2. All data that you will see in the funnel visualization report is confined to that report. Goals are still counted throughout Google Analytics if a visitor does not follow your funnel path precisely and still converts (even if you have the aforementioned Required Step check box on).

Please let us know if you found this tutorial educational and helpful!

January 12 2011

Match types aren’t just for pay-per-click (Google Analytics Goals)

by MoreVisibility

In pay-per-click advertising, keywords are what an advertiser bids on to have their ads shown in front of relevant web surfers. Advertisers have many different settings at their disposal to leverage keywords to maximize their marketing efforts. One of those settings is called the match type, and it’s used to control the relevancy, quality, and to some extent the volume of impressions and clicks that your ads will be eligible to receive.

For example, let’s say you’re bidding on the keyword “Miami Dolphins”, and you’re advertising with Google AdWords. Your match type will determine the quality and volume of traffic you receive:

– If you’re using Broad Match, your ad will appear anytime someone uses “Miami”, “Dolphins”, or any combination of those two words with any other words. So, searches like “Miami Heat”, “Miami Vice”, “Dolphins in the ocean”, and “restaurants in Miami” would all make your ads eligible when your keyword match type is set to Broad Match.

– If you’re using Phrase Match, your ad will only appear when the search term “Miami Dolphins” (in that order) appear before, after, or in between other words. Searches like “Miami Dolphins website”, “tickets to the Miami Dolphins”, or “directions to Miami Dolphins stadium” will all make your ads eligible to appear using Phrase Match.

– If you’re using Exact Match, your ad will only appear when a searcher types in “Miami Dolphins” (in that order), and with no other words before after, or in between “Miami Dolphins”. No exceptions.

(Google also has a new “Modified Broad Match” option. There’s a good article to read from the Google AdWords blog if you’re interested to learn more about it).

You must be wondering why the heck am I spending time writing about pay-per-click keyword match type options. Well, most everyone at MoreVisibility is well versed in pay-per-click, and anyone who works with Web Analytics knows at least a little bit about how pay-per-click works (and, if you didn’t know about keyword match types…now, you do!). If you’re creating and editing goals in Google Analytics, you’re going to need to be well versed in goal match types. Otherwise, what appears as a goal may not be what you wanted or expected.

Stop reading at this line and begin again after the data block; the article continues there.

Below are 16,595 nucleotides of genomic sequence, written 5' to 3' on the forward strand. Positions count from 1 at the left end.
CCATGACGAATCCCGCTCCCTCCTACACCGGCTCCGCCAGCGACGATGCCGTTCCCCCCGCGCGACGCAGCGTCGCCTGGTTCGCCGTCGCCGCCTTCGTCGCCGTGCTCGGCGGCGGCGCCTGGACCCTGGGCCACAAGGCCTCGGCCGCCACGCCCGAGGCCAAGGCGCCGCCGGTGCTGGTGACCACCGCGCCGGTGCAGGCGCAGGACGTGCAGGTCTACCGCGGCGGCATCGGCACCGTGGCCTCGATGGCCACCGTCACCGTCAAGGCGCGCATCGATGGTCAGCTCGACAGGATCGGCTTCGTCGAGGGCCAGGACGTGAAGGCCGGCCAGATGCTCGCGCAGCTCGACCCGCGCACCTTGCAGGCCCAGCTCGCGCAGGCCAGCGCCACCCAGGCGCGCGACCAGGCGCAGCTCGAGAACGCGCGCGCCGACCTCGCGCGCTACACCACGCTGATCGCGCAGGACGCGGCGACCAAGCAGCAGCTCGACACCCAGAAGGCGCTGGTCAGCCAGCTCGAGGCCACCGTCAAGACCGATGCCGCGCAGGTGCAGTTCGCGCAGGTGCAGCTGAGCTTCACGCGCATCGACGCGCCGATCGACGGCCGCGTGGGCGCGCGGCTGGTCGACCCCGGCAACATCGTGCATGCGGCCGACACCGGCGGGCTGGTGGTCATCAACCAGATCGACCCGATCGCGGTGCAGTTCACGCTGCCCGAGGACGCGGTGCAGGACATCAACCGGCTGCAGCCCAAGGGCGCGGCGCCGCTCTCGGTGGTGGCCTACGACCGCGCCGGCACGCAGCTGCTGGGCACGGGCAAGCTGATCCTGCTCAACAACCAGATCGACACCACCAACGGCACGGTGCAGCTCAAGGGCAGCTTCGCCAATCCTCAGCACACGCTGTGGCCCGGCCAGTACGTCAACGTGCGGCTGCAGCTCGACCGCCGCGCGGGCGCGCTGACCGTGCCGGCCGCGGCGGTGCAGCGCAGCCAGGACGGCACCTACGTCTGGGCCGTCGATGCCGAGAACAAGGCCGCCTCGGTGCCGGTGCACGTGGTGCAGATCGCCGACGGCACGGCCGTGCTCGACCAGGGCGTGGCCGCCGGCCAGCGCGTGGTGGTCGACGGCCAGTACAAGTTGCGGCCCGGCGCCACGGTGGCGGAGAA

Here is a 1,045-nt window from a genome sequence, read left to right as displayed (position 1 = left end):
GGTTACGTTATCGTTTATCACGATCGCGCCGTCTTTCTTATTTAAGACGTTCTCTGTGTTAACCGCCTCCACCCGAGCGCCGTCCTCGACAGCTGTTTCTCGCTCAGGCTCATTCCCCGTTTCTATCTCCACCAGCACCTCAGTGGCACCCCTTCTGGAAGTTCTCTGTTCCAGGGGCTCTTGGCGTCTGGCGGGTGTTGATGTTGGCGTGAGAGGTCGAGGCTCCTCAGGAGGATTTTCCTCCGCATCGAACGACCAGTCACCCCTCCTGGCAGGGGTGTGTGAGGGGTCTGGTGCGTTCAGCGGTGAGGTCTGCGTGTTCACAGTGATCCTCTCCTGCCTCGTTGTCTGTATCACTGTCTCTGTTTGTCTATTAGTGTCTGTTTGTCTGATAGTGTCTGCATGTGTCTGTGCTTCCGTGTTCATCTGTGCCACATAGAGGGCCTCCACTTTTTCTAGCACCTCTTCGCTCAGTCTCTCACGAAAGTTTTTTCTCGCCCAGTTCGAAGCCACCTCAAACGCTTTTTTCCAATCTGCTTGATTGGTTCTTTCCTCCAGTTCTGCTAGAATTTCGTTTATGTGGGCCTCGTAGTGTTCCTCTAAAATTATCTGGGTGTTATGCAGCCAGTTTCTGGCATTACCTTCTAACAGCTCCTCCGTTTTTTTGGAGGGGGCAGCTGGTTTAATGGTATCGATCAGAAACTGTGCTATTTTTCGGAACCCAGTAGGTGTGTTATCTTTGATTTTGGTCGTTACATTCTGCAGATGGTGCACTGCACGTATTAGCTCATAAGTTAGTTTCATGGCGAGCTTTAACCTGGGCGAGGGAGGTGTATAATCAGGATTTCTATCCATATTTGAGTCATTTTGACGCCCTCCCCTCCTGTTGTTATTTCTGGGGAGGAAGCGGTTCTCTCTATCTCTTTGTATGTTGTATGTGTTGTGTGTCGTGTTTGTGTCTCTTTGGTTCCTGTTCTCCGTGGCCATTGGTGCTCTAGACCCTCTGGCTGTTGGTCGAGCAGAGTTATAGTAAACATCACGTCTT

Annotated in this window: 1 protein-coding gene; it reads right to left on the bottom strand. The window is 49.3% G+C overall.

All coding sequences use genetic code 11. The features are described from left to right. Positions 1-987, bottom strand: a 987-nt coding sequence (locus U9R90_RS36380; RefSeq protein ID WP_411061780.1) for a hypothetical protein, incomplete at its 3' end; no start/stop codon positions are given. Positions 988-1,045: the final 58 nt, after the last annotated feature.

In Google Analytics, there are three goal match types (for URL destination goals): Head Match, Exact Match, and Regular Expression Match.

1. Head Match.
Head Match for Google Analytics URL destination goals works somewhat like Phrase Match works in the pay-per-click advertising world.

Let’s say that I am using /thankyou as my goal URL. Using Head Match, Google Analytics will record a goal whenever any of the following pages are viewed:

/thankyou
/content/blogs/thankyou
/content/thankyou/blogs/page.html
/thankyou/youre-welcome.html
/thankyou/content/blogs/thankyouagain

Essentially, with Head Match, any time /thankyou appears in a URL (or, as we like to call it, a Request URI), and a unique page view is recorded for that URL, Google Analytics will record a goal. Notice that there are some possibilities above that you may not have considered that will count as goals using Head Match.

2. Exact Match.
This goal match type is exactly what it sounds like. It will match your goal URL exactly, without exception. This match type in Google Analytics is just like Exact Match in the pay-per-click world.

Using /thankyou as your goal URL and using Exact Match, Google Analytics will only record a goal when a unique page view occurs on:

/thankyou

Google Analytics WILL NOT record a goal when you’re using Exact Match for unique page views on pages like:

/thankyou.html
/thankyou.html?id=1234
/content/thankyou
/content/thankyou.html

Notice how, using Exact Match, Google Analytics will not even count “/thankyou.html” as a goal. Exact Match is a very strict goal match type, but it may be exactly what you’re looking for, especially if you want to avoid the type of scenarios on bullet point 1 above.

3. Regular Expression Match.
The last goal match type is Regular Expression Match. Basically, this match type allows you to do all sorts of things with your goal URLs, using the power of Regular Expressions.

(Don’t know anything about Regular Expressions, or need a tune up? Don’t worry – I wrote an entire article about Regular Expressions a while back).

Regular Expression Match is great for lots of things, including combining multiple URLs into the same goal slot, or, forcing Google Analytics to match your goal URL depending on what it either starts with or ends with.

Example: you want Google Analytics to count a goal for any page that starts with /thankyou. Using the Regular Expression Match type, enter in:

^/thankyou (<– Yes, that’s the ^ symbol above your “6” key)

Using ^/thankyou will tell Google Analytics to match anything that starts with /thankyou, like:

/thankyou/blogs
/thankyou/content
/thankyou.html
/thankyou.html?id=1234

However, it will not match anything like:

/content/thankyou
/blogs/thankyou
/whatever/thankyou

(You can use the dollar sign symbol, $, to match a URL by what the URL ends with…do read my post on Regular Expressions to know what I’m talking about).

Is your head spinning yet? Not to worry – comment below with your questions and I’ll try to answer them for you.